The New York Times’ campaign against the war to disarm Saddam has been stepped up this morning. The three lead stories hammer away at the case for war. The first heralds an alleged split between Blair and Bush about getting a second U.N. resolution for invasion. What split? The Times does its best to find one – but even in the story, no such split is substantiated. Both Bush and Blair would welcome a second U.N. resolution endorsing the use of force. Both would go to war without one. Blair wants to redouble the efforts to get one. Bush is happy to try but holds out little hope. According to the Guardian, the president has allowed for up to six weeks to gain maximum traction for a broader coalition. An administration official tells the Times: “”We’re certainly not going to stand in the way, and we may even help in seeking a second resolution. But it’s not going to be a process in which we get mired down.” In other words, there is a small difference in emphasis in the desire for a second resolution. That’s a “split”? It’s more like a split-hair.

IT NEVER RAINES BUT IT POURS: The second anti-war piece informs us that “In two days of interviews [in Saddam City], there was no outward suggestion x97 not the subtlest arch of an eyebrow x97 of anything other than complete unanimity in support of Mr. Hussein.” Hmmm. I wonder why. That still doesn’t stop the Times from leading the piece with this inflammatory quote: “We are ready to confront the United States,” said Halima Nebi, 57. “We will use stones, bricks, guns, our own hands.” Yes, the piece acknowledges the presence of a police state that makes any interviews with ordinary Iraqis a farce. So why run the piece at all? Stupid question, of course. Finally, the Times tries a third angle: how the absence of reservists is affecting businesses and life back home. Here’s the spin:

All across the United States, the call-up of reservists and National Guard members is carving big holes in the towns and cities they leave behind. The heartache of families separating, a familiar ritual of military service, is being compounded by the community upheaval associated with a second major mobilization of citizen soldiers in as many years. Doctors. Nurses. Police officers. Firefighters. Lawyers. Teachers. Clerks. Cashiers. Mechanics. Truck drivers. Even mayors and school board members. All going or gone.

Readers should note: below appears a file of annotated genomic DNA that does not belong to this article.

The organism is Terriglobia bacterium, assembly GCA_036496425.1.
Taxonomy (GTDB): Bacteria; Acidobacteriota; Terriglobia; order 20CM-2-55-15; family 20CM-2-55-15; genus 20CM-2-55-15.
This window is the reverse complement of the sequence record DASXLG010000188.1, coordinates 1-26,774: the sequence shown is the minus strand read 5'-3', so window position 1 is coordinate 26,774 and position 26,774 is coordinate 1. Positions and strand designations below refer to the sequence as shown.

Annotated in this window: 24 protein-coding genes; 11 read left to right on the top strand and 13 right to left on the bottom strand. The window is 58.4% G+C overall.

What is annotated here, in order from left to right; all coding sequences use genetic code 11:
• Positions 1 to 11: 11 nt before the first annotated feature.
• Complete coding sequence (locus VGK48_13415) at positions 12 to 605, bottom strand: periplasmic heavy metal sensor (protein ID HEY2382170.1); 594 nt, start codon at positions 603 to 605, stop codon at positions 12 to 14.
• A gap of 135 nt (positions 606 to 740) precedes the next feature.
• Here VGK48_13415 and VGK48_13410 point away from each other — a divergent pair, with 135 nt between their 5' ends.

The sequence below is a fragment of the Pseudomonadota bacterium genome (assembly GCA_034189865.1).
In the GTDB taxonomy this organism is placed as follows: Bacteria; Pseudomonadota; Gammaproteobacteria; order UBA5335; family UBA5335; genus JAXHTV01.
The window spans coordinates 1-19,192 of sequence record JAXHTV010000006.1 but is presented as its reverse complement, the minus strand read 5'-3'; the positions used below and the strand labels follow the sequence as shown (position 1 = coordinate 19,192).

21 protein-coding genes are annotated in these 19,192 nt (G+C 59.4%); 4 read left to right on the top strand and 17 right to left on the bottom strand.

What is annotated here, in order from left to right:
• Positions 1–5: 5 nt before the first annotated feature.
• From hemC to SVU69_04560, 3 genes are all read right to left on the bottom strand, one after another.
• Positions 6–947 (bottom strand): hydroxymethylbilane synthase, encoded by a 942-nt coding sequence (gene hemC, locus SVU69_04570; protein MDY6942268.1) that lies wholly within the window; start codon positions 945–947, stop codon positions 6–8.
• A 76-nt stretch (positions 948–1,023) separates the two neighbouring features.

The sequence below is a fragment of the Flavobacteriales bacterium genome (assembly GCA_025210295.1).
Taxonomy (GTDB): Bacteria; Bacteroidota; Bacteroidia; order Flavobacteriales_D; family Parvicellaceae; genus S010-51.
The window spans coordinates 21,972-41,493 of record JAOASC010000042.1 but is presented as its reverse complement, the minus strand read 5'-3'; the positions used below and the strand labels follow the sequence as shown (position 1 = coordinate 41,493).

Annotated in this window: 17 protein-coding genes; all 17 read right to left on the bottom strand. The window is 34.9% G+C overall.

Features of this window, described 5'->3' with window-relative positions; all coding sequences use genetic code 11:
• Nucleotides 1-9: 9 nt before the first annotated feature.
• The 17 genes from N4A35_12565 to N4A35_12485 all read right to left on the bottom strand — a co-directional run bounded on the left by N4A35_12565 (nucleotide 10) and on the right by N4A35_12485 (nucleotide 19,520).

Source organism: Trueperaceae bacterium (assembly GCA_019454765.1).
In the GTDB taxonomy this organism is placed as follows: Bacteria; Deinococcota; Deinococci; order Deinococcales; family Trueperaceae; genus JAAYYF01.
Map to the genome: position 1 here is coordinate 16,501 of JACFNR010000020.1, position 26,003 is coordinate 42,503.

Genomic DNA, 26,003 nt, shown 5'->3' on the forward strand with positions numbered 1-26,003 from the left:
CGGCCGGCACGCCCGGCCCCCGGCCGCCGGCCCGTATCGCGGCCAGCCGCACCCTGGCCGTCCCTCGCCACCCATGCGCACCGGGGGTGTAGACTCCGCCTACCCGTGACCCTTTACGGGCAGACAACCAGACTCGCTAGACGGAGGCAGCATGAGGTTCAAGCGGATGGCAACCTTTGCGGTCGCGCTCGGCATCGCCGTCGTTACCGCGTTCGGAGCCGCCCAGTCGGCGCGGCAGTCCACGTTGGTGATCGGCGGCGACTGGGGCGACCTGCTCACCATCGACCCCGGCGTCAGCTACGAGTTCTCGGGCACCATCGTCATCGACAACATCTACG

This war is just terrible isn’t it? The leaders are split; the enemy is determined to destroy us; and the homeland is bereft. Keep it coming, Howell. Only six weeks left.



I figured some of this might go on at CPAC. Demonizing the religion of Islam, making no distinction between the vast majority of its believers and the few fanatics, actually helps the enemy. Yes, we should call Muslims to account for the extremism and violence in their midst. Yes, we shouldn’t be blind to some of the violent imagery and and rhetoric in Islam. Yes, we shouldn’t buy the white-washing of dangerous trends in contemporary Islam that some peddle. Yes, we need to challenge the fusion of politics and religion in much of contemporary Islamic thought. But sheer religious bigotry needs to be condemned by those of us in favor of the war just as extremism needs to be condemned by those in the opposite camp.


“I myself feel that our country, for whose Constitution I fought in a just war, might as well have been invaded by Martians and body snatchers. Sometimes I wish it had been. What has happened, though, is that it has been taken over by means of the sleaziest, low-comedy, Keystone Cops-style coup dx92etat imaginable. And those now in charge of the federal government are upper-crust C-students who know no history or geography, plus not-so-closeted white supremacists, aka ‘Christians,’ and plus, most frighteningly, psychopathic personalities, or ‘PPs.'” – Kurt Vonnegut, In These Times. Via Bookslut.

THE SENTENCING OF RICHARD REID: Worth an honorary mention:

This is the sentence that is provided for by our statutes. It is a fair and a just sentence. It is a righteous sentence. Let me explain this to you. We are not afraid of any of your terrorist co-conspirators, Mr. Reid. We are Americans. We have been through the fire before. There is all too much war talk here. And I say that to everyone with the utmost respect. Here in this court where we deal with individuals as individuals, and care for individuals as individuals, as human beings we reach out for justice. You are not an enemy combatant. You are a terrorist. You are not a soldier in any war. You are a terrorist. To give you that reference, to call you a soldier gives you far too much stature. Whether it is the officers of government who do it or your attorney who does it, or that happens to be your view, you are a terrorist. And we do not negotiate with terrorists. We do not treat with terrorists. We do not sign documents with terrorists. We hunt them down one by one and bring them to justice… See that flag, Mr. Reid? That’s the flag of the United States of America. That flag will fly there long after this is all forgotten. That flag still stands for freedom. You know it always will. Custody, Mr. Officer. Stand him down.